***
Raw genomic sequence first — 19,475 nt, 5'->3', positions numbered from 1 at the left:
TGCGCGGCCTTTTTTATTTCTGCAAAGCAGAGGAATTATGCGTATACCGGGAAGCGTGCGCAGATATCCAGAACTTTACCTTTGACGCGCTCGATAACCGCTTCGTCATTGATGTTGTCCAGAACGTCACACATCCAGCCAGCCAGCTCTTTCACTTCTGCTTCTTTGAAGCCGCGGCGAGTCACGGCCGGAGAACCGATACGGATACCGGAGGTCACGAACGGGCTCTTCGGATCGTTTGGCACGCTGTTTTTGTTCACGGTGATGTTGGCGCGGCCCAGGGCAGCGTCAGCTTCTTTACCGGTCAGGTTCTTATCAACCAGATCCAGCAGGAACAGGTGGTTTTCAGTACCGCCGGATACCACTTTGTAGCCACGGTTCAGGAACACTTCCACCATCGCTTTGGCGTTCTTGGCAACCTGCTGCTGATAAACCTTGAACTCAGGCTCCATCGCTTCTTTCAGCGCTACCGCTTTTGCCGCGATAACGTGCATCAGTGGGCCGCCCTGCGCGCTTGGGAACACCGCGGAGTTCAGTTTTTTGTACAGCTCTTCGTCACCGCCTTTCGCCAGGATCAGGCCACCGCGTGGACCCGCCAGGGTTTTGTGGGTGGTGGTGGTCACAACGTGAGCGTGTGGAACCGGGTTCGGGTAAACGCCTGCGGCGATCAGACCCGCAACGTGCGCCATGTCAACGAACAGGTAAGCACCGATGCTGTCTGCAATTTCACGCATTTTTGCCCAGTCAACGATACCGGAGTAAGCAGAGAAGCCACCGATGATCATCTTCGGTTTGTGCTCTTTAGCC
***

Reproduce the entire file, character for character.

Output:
Raw genomic sequence first — 19,475 nt, 5'->3', positions numbered from 1 at the left:
TGCGCGGCCTTTTTTATTTCTGCAAAGCAGAGGAATTATGCGTATACCGGGAAGCGTGCGCAGATATCCAGAACTTTACCTTTGACGCGCTCGATAACCGCTTCGTCATTGATGTTGTCCAGAACGTCACACATCCAGCCAGCCAGCTCTTTCACTTCTGCTTCTTTGAAGCCGCGGCGAGTCACGGCCGGAGAACCGATACGGATACCGGAGGTCACGAACGGGCTCTTCGGATCGTTTGGCACGCTGTTTTTGTTCACGGTGATGTTGGCGCGGCCCAGGGCAGCGTCAGCTTCTTTACCGGTCAGGTTCTTATCAACCAGATCCAGCAGGAACAGGTGGTTTTCAGTACCGCCGGATACCACTTTGTAGCCACGGTTCAGGAACACTTCCACCATCGCTTTGGCGTTCTTGGCAACCTGCTGCTGATAAACCTTGAACTCAGGCTCCATCGCTTCTTTCAGCGCTACCGCTTTTGCCGCGATAACGTGCATCAGTGGGCCGCCCTGCGCGCTTGGGAACACCGCGGAGTTCAGTTTTTTGTACAGCTCTTCGTCACCGCCTTTCGCCAGGATCAGGCCACCGCGTGGACCCGCCAGGGTTTTGTGGGTGGTGGTGGTCACAACGTGAGCGTGTGGAACCGGGTTCGGGTAAACGCCTGCGGCGATCAGACCCGCAACGTGCGCCATGTCAACGAACAGGTAAGCACCGATGCTGTCTGCAATTTCACGCATTTTTGCCCAGTCAACGATACCGGAGTAAGCAGAGAAGCCACCGATGATCATCTTCGGTTTGTGCTCTTTAGCC